Paul Dietrich is a concert pianist who has never been a top-placing winner in competitions. At the age of 30, he is about to throw in the towel. His aging father can no longer help pay the bills. Phil enters the Hillman Competition in San Francisco convinced he will find out once and for all whether he has what it takes to be a concert pianist. The prize consists of $20,000, a debut recital at Carnegie Hall, and two years of recitals throughout America.
The twelve entrants are whittled down to six finalists: Paul, a Soviet girl, a Bronx womanizer who dreams of replacing Liberace on the Las Vegas circuit; a black wheeler-dealer; an arrogant perfectionist; and Heidi Schoonooer, a protégé of Great Vandemann, a pianist who traces her bloodline to Beethoven. Each must perform a concerto with the orchestra conducted by Andrew Erskine and then play a selection of their own choice.
Although this film by Joel Oliansky deals with the tension and gamesmanship of an international piano competition, it is really an illuminating portrait of one individual's struggle to come to terms with his understanding of personal achievement and his capacity to love. When the semi-finals are postponed for a week due to the defection of the Soviet girl's tutor, Paul and Heidi strike up a relationship. At first he rebuffs her overtures, trying to focus all his energies on the performances. But then he caves in to feelings of guilt about disappointing his father and indirectly causing his physical debilitation. Paul turns to Heidi, and she comforts Him.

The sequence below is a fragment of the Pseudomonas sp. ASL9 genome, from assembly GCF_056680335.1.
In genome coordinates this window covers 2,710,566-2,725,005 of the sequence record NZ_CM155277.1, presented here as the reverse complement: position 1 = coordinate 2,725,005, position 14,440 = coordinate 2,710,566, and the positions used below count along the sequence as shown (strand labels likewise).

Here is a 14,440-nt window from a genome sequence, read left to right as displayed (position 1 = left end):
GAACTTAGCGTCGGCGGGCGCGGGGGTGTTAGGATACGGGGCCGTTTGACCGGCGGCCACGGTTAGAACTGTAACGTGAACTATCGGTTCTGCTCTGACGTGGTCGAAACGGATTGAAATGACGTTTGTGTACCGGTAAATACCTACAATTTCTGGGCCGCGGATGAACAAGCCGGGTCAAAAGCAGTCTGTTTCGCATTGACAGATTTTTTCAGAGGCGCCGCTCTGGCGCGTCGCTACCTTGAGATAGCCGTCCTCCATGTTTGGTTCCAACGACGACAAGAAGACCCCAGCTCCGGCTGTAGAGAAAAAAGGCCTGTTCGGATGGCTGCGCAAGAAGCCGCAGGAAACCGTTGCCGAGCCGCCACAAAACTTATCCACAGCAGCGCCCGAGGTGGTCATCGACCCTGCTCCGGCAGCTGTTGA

Their attitudes toward the competition are diametrically opposed. For him, winning is everything; for her, playing well and feeling good about herself prove sufficient for inward validation. Their blooming relationship faces its deepest threat during her performance when Paul realizes she is a better pianist than he can be. Can he follow through on his promise of their union as "a corporation of two" if she wins first prize?
The Competition is another excellent contemporary movie revolving around the changing values in male-female relationships. Thanks to riveting performances by Richard Dreyfuss as Paul and Amy Irving as Heidi, the film's thematic probe of the conflict between work and love is thought provoking and emotionally textured. Lee Remick as Heidi's witty and chilly tutor, and Sam Wanamaker as the maestro are well realized secondary characters.